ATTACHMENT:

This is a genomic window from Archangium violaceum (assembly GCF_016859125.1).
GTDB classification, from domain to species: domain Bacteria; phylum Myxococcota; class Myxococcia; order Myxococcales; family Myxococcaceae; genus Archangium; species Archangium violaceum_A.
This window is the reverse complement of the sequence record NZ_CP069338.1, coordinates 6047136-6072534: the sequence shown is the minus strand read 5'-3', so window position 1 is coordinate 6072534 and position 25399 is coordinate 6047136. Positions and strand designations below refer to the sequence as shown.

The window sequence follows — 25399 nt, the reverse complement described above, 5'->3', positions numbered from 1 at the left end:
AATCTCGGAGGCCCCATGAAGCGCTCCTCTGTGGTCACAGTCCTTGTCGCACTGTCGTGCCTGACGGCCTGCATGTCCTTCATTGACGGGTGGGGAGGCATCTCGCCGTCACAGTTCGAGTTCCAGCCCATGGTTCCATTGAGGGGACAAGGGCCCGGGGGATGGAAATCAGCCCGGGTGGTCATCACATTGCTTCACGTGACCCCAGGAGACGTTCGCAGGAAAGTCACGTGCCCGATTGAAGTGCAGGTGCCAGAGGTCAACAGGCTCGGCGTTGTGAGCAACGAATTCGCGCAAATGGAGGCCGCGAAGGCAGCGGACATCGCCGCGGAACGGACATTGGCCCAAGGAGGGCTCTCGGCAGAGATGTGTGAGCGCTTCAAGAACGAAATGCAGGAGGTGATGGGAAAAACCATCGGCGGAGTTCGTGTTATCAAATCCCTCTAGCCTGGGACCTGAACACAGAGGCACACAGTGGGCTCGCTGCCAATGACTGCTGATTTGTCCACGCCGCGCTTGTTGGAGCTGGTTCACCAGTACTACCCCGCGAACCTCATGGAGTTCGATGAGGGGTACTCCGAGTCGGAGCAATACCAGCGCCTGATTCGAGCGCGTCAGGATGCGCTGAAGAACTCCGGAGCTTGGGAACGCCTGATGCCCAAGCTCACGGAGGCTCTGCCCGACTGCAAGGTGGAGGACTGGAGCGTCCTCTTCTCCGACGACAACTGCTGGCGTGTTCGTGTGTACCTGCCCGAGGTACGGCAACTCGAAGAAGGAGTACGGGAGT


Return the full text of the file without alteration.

This is a genomic window from Archangium violaceum (assembly GCF_016859125.1).
GTDB classification, from domain to species: domain Bacteria; phylum Myxococcota; class Myxococcia; order Myxococcales; family Myxococcaceae; genus Archangium; species Archangium violaceum_A.
This window is the reverse complement of the sequence record NZ_CP069338.1, coordinates 6047136-6072534: the sequence shown is the minus strand read 5'-3', so window position 1 is coordinate 6072534 and position 25399 is coordinate 6047136. Positions and strand designations below refer to the sequence as shown.

The window sequence follows — 25399 nt, the reverse complement described above, 5'->3', positions numbered from 1 at the left end:
AATCTCGGAGGCCCCATGAAGCGCTCCTCTGTGGTCACAGTCCTTGTCGCACTGTCGTGCCTGACGGCCTGCATGTCCTTCATTGACGGGTGGGGAGGCATCTCGCCGTCACAGTTCGAGTTCCAGCCCATGGTTCCATTGAGGGGACAAGGGCCCGGGGGATGGAAATCAGCCCGGGTGGTCATCACATTGCTTCACGTGACCCCAGGAGACGTTCGCAGGAAAGTCACGTGCCCGATTGAAGTGCAGGTGCCAGAGGTCAACAGGCTCGGCGTTGTGAGCAACGAATTCGCGCAAATGGAGGCCGCGAAGGCAGCGGACATCGCCGCGGAACGGACATTGGCCCAAGGAGGGCTCTCGGCAGAGATGTGTGAGCGCTTCAAGAACGAAATGCAGGAGGTGATGGGAAAAACCATCGGCGGAGTTCGTGTTATCAAATCCCTCTAGCCTGGGACCTGAACACAGAGGCACACAGTGGGCTCGCTGCCAATGACTGCTGATTTGTCCACGCCGCGCTTGTTGGAGCTGGTTCACCAGTACTACCCCGCGAACCTCATGGAGTTCGATGAGGGGTACTCCGAGTCGGAGCAATACCAGCGCCTGATTCGAGCGCGTCAGGATGCGCTGAAGAACTCCGGAGCTTGGGAACGCCTGATGCCCAAGCTCACGGAGGCTCTGCCCGACTGCAAGGTGGAGGACTGGAGCGTCCTCTTCTCCGACGACAACTGCTGGCGTGTTCGTGTGTACCTGCCCGAGGTACGGCAACTCGAAGAAGGAGTACGGGAGT